Public Health Emergency Preparedness
This resource was part of AHRQ's Public Health Emergency Preparedness program, which was discontinued on June 30, 2011, in a realignment of Federal efforts.
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and Disasters—An Overview
On September 11, 2001, the U.S. was victim of an
unprecedented terrorist attack. This was followed within a month by the intentional
release of anthrax spores placed in tainted letters. These two events
permanently altered the American way of life. Among the lessons learned in
these and subsequent terrorist events is that domestic terrorism exists as a
new part of society; gone are the days when terrorism and the release of
weapons of mass destruction were focused solely on the military theater.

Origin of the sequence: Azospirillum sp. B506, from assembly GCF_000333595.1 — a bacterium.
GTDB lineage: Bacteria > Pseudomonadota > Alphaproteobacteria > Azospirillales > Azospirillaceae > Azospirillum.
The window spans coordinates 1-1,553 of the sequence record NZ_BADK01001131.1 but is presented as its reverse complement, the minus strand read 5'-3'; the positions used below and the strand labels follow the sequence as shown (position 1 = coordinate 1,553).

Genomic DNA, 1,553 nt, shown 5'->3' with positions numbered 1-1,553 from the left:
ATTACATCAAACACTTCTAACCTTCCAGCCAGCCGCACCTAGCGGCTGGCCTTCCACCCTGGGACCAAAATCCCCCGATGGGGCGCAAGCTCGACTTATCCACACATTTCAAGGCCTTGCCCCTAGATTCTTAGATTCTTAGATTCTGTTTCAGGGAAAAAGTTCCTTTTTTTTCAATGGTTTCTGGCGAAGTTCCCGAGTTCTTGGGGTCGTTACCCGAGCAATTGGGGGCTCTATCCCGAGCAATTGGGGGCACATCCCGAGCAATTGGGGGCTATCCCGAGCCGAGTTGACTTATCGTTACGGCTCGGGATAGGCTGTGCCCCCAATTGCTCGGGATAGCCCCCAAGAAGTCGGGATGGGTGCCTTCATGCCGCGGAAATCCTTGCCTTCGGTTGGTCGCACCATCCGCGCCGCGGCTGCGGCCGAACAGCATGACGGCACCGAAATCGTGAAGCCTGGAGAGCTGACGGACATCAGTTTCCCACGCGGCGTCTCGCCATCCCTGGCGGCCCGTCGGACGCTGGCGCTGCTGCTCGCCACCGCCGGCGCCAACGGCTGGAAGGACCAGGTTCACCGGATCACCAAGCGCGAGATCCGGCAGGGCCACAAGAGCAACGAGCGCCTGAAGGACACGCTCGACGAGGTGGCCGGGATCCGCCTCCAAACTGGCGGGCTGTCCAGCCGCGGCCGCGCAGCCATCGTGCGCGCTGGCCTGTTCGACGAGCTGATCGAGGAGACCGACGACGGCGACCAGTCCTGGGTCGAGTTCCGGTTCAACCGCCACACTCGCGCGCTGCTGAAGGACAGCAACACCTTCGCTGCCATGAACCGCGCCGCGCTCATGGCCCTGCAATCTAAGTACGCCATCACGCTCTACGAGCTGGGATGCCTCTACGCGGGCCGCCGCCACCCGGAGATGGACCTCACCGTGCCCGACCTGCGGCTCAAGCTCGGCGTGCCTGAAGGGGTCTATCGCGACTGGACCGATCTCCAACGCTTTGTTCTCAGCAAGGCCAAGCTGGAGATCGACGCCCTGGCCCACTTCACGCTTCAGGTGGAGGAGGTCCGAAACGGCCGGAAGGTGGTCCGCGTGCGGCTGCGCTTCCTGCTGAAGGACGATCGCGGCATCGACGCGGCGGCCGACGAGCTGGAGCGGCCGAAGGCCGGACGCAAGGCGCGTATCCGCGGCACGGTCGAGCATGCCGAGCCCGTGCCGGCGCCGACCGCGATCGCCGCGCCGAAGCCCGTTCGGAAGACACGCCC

Another important lesson of 9/11 and the subsequent years
has been that there are five distinct forms of domestic terrorism:
Biologic—exemplified by the release of anthrax spores, the
threat of a smallpox release, and the discovery of ricin in contaminated
Chemical—exemplified by the sarin incident in Japan in 1995.
Nuclear—as evidenced by new guidelines for community-wide
distribution of potassium iodide (American Academy of Pediatrics Committee on Environmental Health, 2003).
Explosive (Blast)—exemplified by the Okalahoma City disaster of 1995 and the World Trade Center disaster of 2001.
Incendiary—which accompanied explosive events (e.g., the World Trade Center disaster).
Prior to 9/11, there was relatively little planning around
terrorist events, leaving the U.S. unprepared and vulnerable. This exposed
weakness resulted in a massive post-event effort at Federal, State, and local
levels to correct deficiencies and better prepare for terrorist acts. The formation
of a new Cabinet office, The Department of Homeland Security, has been the most
important and symbolic product of these efforts.
Initial terrorist response activities by public health
agencies were reactive and fragmentary. This was quickly recognized as an inefficient
use of resources and expenditures and led to expansion of the "all hazards"